The government has given Northumberland County Council over £2.7m to repair roads damaged by severe weather. It is part of a £6.3m funding package for north east councils.
Transport Secretary Patrick McLoughlin said: “This extra money will help make a real difference to the millions of road users and residents across the north east who rely on local roads, giving them safer and smoother journeys.”
He added: “Damage to roads causes misery for drivers and local communities and the severe weather over the last few months has made the problem worse.
The funding is an exceptional payment from £183.5 million of extra funding the government has made available to help with much needed road repairs following the wettest winter on record. This is enough to repair an extra 3.3 million potholes.
Councils have a responsibility to maintain their roads properly, but the exceptional weather has caused significant additional damage, increasing the amount of damage to the local road network. As the flood waters have receded and councils have been able to assess the impact, it is clear that these have been particularly severe in certain areas.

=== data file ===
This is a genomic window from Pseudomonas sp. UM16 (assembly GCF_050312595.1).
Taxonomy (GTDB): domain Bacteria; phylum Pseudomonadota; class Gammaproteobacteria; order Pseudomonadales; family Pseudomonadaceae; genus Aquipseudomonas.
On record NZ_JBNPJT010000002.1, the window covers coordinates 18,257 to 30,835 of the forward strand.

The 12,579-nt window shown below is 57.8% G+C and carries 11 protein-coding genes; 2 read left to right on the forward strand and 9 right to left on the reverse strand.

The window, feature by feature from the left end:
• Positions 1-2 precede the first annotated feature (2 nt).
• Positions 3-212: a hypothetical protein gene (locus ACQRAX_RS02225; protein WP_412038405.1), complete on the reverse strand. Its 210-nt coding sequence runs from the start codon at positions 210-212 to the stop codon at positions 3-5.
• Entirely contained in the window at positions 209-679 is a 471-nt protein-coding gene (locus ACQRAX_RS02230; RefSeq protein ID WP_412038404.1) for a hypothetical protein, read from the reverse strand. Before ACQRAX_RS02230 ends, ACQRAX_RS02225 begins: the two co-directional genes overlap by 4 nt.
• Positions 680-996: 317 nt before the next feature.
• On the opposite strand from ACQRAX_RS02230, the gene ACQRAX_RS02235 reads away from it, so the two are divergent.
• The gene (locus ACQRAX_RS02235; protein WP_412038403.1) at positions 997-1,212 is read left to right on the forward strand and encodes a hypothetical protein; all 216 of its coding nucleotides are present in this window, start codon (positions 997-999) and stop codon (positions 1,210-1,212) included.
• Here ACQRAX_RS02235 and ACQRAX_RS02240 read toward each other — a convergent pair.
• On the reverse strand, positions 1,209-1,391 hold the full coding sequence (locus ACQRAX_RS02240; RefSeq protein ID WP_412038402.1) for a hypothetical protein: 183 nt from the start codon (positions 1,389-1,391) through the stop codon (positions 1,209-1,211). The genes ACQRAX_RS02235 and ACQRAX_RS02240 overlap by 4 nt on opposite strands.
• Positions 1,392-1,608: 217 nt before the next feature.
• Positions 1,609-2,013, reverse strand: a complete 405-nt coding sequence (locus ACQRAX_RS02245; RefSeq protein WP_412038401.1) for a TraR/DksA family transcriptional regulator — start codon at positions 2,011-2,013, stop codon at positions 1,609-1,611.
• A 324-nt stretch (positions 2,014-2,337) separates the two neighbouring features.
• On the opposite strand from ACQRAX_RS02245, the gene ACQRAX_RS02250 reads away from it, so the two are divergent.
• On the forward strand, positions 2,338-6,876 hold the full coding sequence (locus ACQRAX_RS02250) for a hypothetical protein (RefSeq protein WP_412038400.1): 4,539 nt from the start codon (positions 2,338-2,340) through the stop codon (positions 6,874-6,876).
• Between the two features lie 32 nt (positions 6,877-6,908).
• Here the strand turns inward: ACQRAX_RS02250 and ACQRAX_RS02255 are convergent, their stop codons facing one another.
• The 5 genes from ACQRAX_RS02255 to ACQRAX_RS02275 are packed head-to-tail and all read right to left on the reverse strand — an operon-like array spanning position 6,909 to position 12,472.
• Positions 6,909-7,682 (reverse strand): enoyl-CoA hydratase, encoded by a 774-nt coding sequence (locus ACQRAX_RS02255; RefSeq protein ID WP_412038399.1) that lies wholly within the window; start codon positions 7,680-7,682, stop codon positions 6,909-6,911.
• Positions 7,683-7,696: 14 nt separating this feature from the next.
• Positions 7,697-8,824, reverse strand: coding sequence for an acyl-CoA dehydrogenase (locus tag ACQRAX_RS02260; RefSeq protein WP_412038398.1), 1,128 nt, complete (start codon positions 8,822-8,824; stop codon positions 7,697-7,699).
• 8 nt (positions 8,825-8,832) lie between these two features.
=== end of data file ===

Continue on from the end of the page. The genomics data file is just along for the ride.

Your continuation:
This additional money has been allocated on a formula basis, and is being distributed now to ensure that they can make use of it as soon as possible and complete works before the summer holidays.
The government fund includes £80 million made available especially for flood-hit areas to help repair the roads that received the worst damage during the severe weather.
It also includes another £103.5 million made available to all councils in England. This in addition to almost £900 million already made available for road maintenance this year, bringing total government investment allocated to road maintenance to more than £1 billion in 2013 to 2014.
To promote greater transparency and accountability, all local highway authorities will be required to publish information on their website by end August 2014 showing where the money has been spent.